Dairy

Finley ditched as hopes dry up

By Country News

David Bramley and Susan Wylie are proud and passionate Finley crossbreed ewe farmers, but they fear the future of farming in the southern Riverina isn’t viable.

The couple is moving to Dannevirke on the south-east side of New Zealand’s North Island, about three hours’ drive from Wellington.

The decision to move wasn’t easy for 48-year-old Mr Bramley who has lived on his Finley property his whole life.

‘‘I don’t want to go because I grew up here and I like it,’’ he said.

‘‘But if Susan and I want to run a prime lamb operation, the way I see it, it is becoming impossible to do with little to no water.

‘‘I had to make the tough decision and I’m prepared to go and make the most out of it.’’

Mr Bramley said there had been too many times in the past 20 years with zero water to run a successful farm.

‘‘Between 2002 and 2010, we had 2500 crossbred ewes and would feed them for 18 months,’’ he said.

‘‘Costs were getting right out of hand so we de-stocked and eventually in 2012 we re-stocked again but only went to 1500 ewes because of the risk having too many.

‘‘We carried them through until July last year and then de-stocked again because once again that risk of carrying too many when we get to March this year with no water or feed.

‘‘The way I see it, and other farmers have their views, but in my opinion, it’s a combination of factors as to why we’re getting no water.

‘‘I’m no expert but it’s a combination of government water policy, water trade which has been a bad thing, carryover and the dry years. It’s not just one reason for leaving but multiple factors and getting to a stage where we don’t feel we can run a successful livestock operation here.

‘‘Susan and I want to run a successful operation. Susan lives and breathes it and it’s what she wants to do for her whole life.’’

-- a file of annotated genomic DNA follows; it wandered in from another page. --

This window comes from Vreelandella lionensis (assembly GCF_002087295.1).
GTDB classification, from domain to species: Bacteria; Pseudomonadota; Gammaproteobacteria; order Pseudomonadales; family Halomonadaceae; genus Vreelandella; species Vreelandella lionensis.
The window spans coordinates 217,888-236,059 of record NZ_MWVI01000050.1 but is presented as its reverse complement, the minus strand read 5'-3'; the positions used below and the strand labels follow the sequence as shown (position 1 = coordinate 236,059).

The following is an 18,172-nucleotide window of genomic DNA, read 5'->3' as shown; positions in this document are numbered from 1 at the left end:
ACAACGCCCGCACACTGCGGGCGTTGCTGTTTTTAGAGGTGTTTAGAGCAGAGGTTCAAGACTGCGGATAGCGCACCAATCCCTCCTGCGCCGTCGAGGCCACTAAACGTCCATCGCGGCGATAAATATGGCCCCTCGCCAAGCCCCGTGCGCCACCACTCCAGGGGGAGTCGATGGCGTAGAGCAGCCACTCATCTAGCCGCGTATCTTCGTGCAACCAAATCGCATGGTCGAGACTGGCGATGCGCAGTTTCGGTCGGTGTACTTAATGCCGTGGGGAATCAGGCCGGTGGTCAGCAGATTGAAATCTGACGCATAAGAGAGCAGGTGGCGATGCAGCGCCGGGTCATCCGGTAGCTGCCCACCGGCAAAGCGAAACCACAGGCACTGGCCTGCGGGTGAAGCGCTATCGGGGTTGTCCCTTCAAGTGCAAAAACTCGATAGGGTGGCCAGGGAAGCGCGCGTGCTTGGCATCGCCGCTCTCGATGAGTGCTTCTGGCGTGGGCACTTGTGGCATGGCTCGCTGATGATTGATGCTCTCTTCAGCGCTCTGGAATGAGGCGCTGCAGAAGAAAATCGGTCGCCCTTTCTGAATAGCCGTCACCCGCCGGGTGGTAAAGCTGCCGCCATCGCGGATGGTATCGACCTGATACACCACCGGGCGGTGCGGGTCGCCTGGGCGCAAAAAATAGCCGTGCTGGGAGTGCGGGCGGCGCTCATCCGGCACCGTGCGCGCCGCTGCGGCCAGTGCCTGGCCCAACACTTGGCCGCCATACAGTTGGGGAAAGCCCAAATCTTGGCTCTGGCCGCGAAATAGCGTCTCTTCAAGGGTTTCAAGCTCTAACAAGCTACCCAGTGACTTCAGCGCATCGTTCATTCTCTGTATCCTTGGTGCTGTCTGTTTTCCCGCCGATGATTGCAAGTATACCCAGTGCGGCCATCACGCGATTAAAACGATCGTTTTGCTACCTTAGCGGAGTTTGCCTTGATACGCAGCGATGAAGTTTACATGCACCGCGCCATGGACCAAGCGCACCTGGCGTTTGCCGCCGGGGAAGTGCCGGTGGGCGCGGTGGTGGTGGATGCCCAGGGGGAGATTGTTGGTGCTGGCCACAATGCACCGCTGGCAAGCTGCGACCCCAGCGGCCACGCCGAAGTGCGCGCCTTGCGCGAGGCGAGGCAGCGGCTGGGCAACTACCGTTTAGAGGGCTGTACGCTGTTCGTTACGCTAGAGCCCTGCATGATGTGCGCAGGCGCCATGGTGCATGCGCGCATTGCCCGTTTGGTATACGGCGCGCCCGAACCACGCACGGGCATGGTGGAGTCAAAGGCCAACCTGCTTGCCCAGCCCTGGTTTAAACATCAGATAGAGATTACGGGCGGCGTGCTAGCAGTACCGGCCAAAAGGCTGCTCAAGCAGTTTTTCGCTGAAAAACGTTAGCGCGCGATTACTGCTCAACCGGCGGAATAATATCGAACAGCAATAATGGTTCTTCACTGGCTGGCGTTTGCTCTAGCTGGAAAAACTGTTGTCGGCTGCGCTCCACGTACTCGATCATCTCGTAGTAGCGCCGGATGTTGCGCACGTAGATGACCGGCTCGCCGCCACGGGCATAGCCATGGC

Although Mr Bramley has some issues with leaving, the farmland he and Ms Wylie have purchased is economical for his ewes compared to Australia.

‘‘The price was the equivalent to selling 1100 acres of irrigation land here in Finley and 600Ml of water.

It’s virtually green 10 months of the year in New Zealand,’’ he said.

‘‘From my experience I can feed two lambs off one megalitre of water.

‘‘I’m using 600Ml of water for 1200 prime lambs at 50kg live-weight but I need to grow grain on the rest of the farm. We’re using that grain from January to March so we can’t turn anything off.

‘‘The issue we’ve faced in Finley is I don’t get to use that 600Ml of water; over the next 10 to 20 years I might only be able to use 50 per cent of that, based on the previous 20 years.

‘‘That means I might only have 300Ml of water so I will only have 600 lambs; that’s not viable. This year we had zero allocation so we’ve had nothing.’’

The plan is to have 3000 ewes on the farm, selling 2500 lambs, keeping the 500 replacements and run about 100 head of cattle.

‘‘We just rely on rainfall with our grazing so we won’t need to irrigate. In Finley we get close to 350mm per year,’’ Ms Wylie said.

‘‘Some parts of New Zealand like the south-west coast of the South Island, you will see nearly 2400mm of rain but other parts a lot less. New Zealand doesn’t have dry years, they classify it as a dry month.’’